Biden Signs Debt Increase Bill Into Law

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Updated October 15, 2021


U.S. President Joe Biden gestures as delivers remarks on the U.S. military’s ongoing evacuation efforts in Afghanistan from the East Room of the White House on August 20, 2021 in Washington, DC. Anna Moneymaker/Getty Images/AFP
U.S. President Joe Biden   DC. Anna Moneymaker/Getty Images/AFP


US President Joe Biden signed into law Thursday a bill to lift the nation’s borrowing authority, averting the threat of a first-ever debt default — but only for a few weeks.

On Tuesday the Democratic-controlled House of Representatives voted along party lines to pass the stop-gap $480 billion hike, which advanced from the Senate last Thursday after weeks of heated debate.

Without this increase in the debt limit, the Treasury warned that the federal government would be incapable of securing and servicing loans after October 18. This would have reverberated around the world as an economic catastrophe.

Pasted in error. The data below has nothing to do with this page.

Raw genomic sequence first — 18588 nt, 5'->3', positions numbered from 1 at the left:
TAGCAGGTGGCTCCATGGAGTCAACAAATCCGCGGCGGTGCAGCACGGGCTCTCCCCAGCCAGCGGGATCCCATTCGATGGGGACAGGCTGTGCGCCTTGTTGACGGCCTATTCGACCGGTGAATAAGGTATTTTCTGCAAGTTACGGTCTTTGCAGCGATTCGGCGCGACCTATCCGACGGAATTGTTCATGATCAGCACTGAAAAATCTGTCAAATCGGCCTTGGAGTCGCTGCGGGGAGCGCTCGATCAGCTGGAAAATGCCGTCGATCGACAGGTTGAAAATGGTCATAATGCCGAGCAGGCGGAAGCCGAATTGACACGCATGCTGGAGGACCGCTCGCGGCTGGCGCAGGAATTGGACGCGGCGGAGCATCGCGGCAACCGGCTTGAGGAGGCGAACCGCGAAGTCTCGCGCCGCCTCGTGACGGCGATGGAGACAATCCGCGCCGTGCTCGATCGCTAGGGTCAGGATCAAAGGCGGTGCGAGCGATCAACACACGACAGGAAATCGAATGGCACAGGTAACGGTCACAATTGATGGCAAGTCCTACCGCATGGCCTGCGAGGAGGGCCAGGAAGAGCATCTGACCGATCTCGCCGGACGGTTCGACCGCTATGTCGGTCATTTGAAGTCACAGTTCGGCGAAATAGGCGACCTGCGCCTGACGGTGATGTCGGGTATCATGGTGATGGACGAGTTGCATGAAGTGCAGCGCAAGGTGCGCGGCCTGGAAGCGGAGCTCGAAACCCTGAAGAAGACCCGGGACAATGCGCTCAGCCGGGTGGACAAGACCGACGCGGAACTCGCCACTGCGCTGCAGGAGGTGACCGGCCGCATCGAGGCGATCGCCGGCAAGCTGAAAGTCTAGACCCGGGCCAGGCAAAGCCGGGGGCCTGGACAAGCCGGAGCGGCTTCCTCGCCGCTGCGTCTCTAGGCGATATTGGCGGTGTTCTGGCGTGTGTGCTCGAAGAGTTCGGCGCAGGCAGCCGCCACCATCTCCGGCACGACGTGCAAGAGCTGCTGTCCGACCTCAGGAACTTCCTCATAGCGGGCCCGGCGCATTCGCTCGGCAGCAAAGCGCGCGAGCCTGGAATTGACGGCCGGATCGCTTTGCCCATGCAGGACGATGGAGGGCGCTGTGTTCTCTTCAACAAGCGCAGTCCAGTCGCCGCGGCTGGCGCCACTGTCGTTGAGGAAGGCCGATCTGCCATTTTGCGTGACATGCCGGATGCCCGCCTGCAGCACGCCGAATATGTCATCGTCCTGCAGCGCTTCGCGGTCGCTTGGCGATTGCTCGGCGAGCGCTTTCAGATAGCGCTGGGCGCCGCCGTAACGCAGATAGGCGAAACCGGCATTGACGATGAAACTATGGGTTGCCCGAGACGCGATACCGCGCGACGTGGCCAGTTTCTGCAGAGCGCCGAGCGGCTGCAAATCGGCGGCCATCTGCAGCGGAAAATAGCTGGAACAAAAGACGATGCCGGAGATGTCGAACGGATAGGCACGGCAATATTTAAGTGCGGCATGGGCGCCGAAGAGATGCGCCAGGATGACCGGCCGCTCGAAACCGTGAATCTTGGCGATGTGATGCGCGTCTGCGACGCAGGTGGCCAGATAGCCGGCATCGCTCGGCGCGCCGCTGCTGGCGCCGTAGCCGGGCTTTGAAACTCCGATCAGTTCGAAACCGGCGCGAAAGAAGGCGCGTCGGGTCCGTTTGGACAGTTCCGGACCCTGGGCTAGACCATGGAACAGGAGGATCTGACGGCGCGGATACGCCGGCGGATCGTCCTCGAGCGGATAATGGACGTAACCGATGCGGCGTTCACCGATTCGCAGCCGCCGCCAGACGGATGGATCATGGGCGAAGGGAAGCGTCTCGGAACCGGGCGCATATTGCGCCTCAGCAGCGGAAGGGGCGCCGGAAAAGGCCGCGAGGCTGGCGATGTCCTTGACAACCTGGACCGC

This increase in the debt ceiling “is expected to be sufficient to allow the Federal Government to continue to meet its full commitments through early December,” the White House said in a one-sentence statement announcing Biden signed the bill.

The new arrangement merely kicks the can down the road, possibly to complicate another major funding deadline — a shutdown that would begin from December 3 when the government’s coffers theoretically run out.